Since the beginning of May 2018, I have been diving into the DRM subsystem. In the beginning, nothing made sense to me, and I had to fight hard to understand how things work. Fortunately, I was not alone, and I had great support from Gustavo Padovan, Daniel Vetter, Haneen Mohammed, and the entire community. Recently, I finally delivered a new feature for VKMS: the infrastructure for Vblank and page flip events.
At this moment, VKMS have regular Vblank events simulated through hrtimers (see drm-misc-next), which is a feature required by VKMS to mimic real hardware . The development approach was entirely driven by the tests provided by IGT, more specifically the kms_flip. I modified IGT to read a module name via command line and force the use of it, instead of using only the modules defined in the code (patch submitted to IGT, see ). With this modification in the IGT, my development process to add a Vblank infrastructure to VKMS had three main steps as Figure 1 describes.
Firstly, I focused only on the subtest “basic-plain-flip” from IGT and after each execution of the test I checked the failure messages. Secondly, I tried to write the required code to make the test pass; it is essential to highlight that this phase sometimes took me days to understand the problem and implement the fix. Finally, after I overcome the failure, I just put an additional effort to improve the implementation. As can be seen in the patchset send to add the Vblank support , the first set of patches was not directly related to the Vblank itself, but it was a necessary infrastructure required for kms_flip to work.
After an extended period of work to make VKMS pass in the basic-plain-flip, I finally achieved it thanks to all the support that I received from the DRM community. Next, I started to work on the subtest “wf_vblank-ts-check”, and here I spent a lot of time debugging problems. My issue here was due to the stochastic test behavior, sometimes it passed and other, it fails, and I supposed the problem was related to the accumulation of errors during the page flip step. As a result, I put a considerable effort to make the timer in the page flip precise, I end up with a patch that calculates the exact moment for the next period (see ). Nevertheless, after I submitted the patch, Chris Wilson highlighted that I was reinventing the wheel since hrtimer already did the required calculations ; he was 100% right, after his comment I looked line by line of hrtimer_forward, and I concluded that I implemented the same algorithm. I lost some days recreating something that is not useful in the end; however, it was really valuable for me since I learned how hrtimer works and also expanded my comprehension about Vblank. Finally, Daniel Vetter precisely pointed out a series of problems in the patch (see ) that not only improved the tests, but also made most of the tests in the kms_flip pass.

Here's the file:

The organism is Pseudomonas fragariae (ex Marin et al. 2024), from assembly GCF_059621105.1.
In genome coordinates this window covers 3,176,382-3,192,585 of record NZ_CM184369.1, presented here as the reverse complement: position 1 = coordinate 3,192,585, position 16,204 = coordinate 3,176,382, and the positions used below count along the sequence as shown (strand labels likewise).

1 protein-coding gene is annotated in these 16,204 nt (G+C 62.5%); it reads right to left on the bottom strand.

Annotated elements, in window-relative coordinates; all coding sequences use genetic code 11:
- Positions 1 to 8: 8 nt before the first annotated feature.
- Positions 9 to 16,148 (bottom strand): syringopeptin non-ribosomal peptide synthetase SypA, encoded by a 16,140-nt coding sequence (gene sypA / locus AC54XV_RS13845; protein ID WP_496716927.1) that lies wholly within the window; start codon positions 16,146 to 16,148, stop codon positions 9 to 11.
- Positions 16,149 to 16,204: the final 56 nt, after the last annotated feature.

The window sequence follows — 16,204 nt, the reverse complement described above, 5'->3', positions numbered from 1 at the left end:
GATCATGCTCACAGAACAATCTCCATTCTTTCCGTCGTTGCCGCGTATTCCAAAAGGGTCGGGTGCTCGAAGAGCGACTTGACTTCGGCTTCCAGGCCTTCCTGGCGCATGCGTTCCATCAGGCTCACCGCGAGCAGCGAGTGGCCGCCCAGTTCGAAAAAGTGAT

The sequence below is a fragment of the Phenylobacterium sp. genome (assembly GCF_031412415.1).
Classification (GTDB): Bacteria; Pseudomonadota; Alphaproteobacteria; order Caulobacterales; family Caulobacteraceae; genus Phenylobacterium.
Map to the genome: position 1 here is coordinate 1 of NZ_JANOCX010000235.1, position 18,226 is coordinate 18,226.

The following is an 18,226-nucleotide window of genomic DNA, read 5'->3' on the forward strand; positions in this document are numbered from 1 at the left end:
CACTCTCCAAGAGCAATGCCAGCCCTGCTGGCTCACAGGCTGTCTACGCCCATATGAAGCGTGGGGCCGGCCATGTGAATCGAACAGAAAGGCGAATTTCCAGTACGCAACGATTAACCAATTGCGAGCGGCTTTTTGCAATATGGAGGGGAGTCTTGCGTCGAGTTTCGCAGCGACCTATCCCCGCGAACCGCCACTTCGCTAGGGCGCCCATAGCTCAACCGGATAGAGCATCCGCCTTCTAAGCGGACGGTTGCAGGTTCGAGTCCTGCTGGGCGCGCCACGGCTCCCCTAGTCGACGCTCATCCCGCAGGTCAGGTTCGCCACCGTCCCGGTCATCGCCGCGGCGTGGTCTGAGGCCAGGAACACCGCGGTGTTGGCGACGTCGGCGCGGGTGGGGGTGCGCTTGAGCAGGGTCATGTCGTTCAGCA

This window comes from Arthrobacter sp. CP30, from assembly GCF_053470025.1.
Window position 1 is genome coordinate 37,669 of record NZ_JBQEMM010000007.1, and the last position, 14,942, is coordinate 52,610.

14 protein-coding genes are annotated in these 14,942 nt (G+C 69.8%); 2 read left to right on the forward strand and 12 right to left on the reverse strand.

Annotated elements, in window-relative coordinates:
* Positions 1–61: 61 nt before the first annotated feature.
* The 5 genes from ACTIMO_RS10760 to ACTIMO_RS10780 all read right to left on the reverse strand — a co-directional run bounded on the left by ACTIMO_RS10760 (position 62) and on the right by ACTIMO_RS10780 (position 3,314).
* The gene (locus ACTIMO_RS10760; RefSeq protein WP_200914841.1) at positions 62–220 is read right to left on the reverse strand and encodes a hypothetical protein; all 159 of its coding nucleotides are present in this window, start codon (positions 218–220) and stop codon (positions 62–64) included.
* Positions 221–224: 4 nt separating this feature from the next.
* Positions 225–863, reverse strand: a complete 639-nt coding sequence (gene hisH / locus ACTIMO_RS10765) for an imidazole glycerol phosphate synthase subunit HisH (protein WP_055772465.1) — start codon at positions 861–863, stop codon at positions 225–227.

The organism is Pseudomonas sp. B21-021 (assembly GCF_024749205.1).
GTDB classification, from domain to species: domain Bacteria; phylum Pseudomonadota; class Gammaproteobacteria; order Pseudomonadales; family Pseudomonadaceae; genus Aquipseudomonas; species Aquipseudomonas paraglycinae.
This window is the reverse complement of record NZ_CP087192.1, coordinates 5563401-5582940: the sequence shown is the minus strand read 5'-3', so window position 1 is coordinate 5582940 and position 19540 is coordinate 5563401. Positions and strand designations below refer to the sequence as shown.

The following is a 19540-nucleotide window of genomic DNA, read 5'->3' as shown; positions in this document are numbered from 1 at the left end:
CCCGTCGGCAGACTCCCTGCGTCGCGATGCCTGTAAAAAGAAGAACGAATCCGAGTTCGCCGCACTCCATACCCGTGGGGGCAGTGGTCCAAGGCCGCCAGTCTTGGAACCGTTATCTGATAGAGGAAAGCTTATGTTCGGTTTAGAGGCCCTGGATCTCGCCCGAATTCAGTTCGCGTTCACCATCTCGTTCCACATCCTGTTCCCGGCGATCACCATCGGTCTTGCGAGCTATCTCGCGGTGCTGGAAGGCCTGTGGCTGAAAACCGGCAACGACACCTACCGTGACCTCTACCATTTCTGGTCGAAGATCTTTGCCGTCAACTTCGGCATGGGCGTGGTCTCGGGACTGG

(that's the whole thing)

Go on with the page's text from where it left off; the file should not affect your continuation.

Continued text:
In conclusion, adding the infrastructure for Vblank and page flip events in vkms was an exciting feature for VKMS, but also it was an important task to teach me how things work in the DRM. I am still focused on this part of the VKMS, but now, I am starting to think how can I add virtual hardware which does not support Vblank interrupt. Finally, I want to write a detailed blog post on how I implemented the Vblank support in the VKMS and another post about timers (users and kernel space); I believe this sort of post could be helpful for someone that is just starting in the DRM subsystem.
Thanks for all the DRM community that is always kind and provide great help for a newcomer like me :)
Articles from blogs I follow around the net
A few weeks ago, the maintainer of a project on SourceHut stepped down from their work, citing harassment over using SourceHut as their platform of choice. It was a difficult day when I heard about that. Over the past few weeks, I have been enduring a bit of…via Drew DeVault's blog May 30, 2022
Status update, May 2022
Hi all! This month’s status update will be shorter than usual, because I’ve taken some time off to visit Napoli. Discovering the city and the surrounding region was great! Of course the main reason to visit is to taste true Neapolitan pizza. I must admit, th…via emersion May 24, 2022
In partnership with LKCAMP, we organized a hackathon to encourage new Linux kernel contributors.via FLUSP - FLOSS at USP July 13, 2021
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